The Corsican Caper In the UK, Peter Mayle is still best known for his non-fiction account of life in France, A Year in Provence. Nearly 30 years old, the book recounted Mayle and his wife’s move to a broken down house in the countryside and his struggles to work with the builders and locals.
In terms of epoch-defining work, this was definitely an under-the-radar success but the result was an glut of Brits shelving the rat race and heading to the sun at the earliest opportunity. The book also created an entire new genre of works by a range of authors with similar stories to tell. Some are excellent – Chris Stewart and Driving Over Lemons – some are rot.
But, what people are perhaps less aware of, is Mayle’s latter career as a novelist. He has been turning out a range of work – both fiction and non-fiction – since his big successes of the early 90s and the novels are of an infinite lightness and charm.
I’m never really comfortable with work being described in the ‘guilty pleasure’ category. Either you like the work or you don’t and Mayle, I’m sure, pours all his efforts into producing the work. They have a formula – charming, handsome English male with enough money to do what he pleases gets sucked into solving crime in the south of France, whilst dalliancing with a beautiful local girl and stopping for lashings of Provencal cuisine and gallons of rose wine.
So far, so parfait. However, over the last few novels, there appears to have been an evolution in the formula. The lead characters are now American and there is definitely a move to try and tap into a wider international market.
The Corsican Caper is the third in a series – preceded by The Vintage Caper and The Marsaille Caper and the first time Mayle has tackled a series of fiction titles – and is centred around the character of Sam Levitt, a former criminal turned adventurer for hire, who has, over the course of the books, been involved in wine heists, kidnapping and art theft. The gorgeous Elena Morales and his billionaire chum Francis Reboul, owner of a sumptuous Gatsby-esque mansion overlooking the Mediterranean near Marsaille, join Sam in his quest for a profitable life.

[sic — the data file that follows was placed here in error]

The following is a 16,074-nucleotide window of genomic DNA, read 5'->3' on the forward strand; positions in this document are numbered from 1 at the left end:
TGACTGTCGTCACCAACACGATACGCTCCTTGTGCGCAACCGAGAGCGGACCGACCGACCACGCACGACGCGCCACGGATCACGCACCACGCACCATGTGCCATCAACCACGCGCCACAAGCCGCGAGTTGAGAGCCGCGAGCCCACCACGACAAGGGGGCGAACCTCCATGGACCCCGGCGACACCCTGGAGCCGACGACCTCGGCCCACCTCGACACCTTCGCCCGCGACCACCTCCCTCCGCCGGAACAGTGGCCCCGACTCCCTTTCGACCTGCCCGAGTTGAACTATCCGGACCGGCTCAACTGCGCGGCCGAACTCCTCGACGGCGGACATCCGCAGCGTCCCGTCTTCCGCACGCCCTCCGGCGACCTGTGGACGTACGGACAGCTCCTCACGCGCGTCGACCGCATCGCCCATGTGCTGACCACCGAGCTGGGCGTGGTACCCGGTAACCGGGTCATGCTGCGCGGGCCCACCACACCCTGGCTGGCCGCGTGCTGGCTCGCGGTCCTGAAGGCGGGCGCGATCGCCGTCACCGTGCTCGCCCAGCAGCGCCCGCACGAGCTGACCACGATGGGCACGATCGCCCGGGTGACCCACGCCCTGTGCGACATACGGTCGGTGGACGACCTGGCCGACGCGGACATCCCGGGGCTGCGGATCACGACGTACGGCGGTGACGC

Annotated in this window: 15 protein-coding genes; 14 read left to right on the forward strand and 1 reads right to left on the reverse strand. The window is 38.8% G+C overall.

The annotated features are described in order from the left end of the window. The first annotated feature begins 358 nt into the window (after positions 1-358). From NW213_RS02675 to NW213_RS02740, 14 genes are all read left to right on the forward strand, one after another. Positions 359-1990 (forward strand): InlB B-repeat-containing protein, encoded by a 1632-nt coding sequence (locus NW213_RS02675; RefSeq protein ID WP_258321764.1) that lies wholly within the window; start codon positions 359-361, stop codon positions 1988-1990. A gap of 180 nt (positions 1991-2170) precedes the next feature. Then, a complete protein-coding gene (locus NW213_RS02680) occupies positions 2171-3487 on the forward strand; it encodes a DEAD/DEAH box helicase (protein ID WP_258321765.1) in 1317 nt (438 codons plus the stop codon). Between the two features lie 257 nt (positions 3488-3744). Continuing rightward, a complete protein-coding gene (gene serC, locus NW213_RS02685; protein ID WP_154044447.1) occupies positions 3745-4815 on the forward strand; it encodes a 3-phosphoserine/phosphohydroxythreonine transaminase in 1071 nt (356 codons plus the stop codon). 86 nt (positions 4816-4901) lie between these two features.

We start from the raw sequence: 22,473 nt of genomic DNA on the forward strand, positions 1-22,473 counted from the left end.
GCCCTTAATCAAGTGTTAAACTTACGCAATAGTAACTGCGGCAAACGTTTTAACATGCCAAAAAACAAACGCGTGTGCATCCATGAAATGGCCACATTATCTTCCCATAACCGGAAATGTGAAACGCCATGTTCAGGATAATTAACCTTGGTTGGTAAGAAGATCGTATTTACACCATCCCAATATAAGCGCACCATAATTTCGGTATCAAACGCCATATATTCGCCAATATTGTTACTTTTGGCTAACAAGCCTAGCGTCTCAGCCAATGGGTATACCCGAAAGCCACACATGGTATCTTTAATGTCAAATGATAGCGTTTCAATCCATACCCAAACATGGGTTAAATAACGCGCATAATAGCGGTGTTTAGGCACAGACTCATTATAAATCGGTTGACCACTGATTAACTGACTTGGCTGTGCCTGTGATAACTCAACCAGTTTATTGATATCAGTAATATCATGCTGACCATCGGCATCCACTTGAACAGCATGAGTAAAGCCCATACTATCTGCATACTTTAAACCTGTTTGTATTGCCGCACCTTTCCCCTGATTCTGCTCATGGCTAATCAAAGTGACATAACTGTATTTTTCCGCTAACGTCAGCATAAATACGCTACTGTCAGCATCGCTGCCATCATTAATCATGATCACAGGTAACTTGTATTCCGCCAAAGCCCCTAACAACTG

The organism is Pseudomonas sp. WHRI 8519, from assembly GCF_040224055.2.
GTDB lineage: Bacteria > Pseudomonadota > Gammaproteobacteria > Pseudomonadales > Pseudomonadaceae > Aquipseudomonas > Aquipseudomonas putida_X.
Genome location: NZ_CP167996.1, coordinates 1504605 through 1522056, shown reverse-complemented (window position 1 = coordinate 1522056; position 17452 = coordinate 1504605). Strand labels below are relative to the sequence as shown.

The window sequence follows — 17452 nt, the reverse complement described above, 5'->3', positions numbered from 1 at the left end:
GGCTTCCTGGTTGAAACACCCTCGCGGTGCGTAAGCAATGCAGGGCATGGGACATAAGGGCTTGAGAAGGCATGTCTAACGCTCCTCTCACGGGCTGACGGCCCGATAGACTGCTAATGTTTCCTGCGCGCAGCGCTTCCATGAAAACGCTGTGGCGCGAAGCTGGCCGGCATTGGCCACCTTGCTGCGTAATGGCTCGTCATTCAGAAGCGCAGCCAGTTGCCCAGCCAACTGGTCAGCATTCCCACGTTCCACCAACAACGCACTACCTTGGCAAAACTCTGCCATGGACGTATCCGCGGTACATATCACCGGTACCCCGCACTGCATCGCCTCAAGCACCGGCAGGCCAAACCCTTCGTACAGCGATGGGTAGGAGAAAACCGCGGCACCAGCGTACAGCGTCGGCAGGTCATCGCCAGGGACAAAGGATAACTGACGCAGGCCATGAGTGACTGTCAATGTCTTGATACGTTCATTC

This latest novel actually centres around the house itself, when an unscrupulous Russian business man – Oleg Vronsky – who, when not indulging in standard Russian oligarch behaviour as prescribed by Mayle, such as purchasing a football club, tries to acquire the luxurious property by a series of increasingly desperate methods. This, inevitably, involves kidnapping, assassination attempts, the Corsican mafia and Sam saving the day. And lunch. Lots of lunches.
The charm of the novels is in the descriptions of the food and the wine. I’m guessing that Peter Mayle has had to dredge out his old thesaurus across the span of his writing for new ways of describing rose wine – but that’s OK because I like the vicarious experience of eating and drinking in sunny climes, especially when I’m stuck in a wintry Highlands.
The Corsican Caper is not high art. It’s not going to lecture you on the human condition or tell you anything about human nature which had slipped your attention previously. But, the novel nips along, the plot twists and turns without apparent effort on Mayle’s part and the man can write about wealthy people, enjoying the good life, like few others.
I can only offer a wholehearted recommendation for this as a first class beach book.
The Corsican Caper in Five Words: Crime and Wine in paradise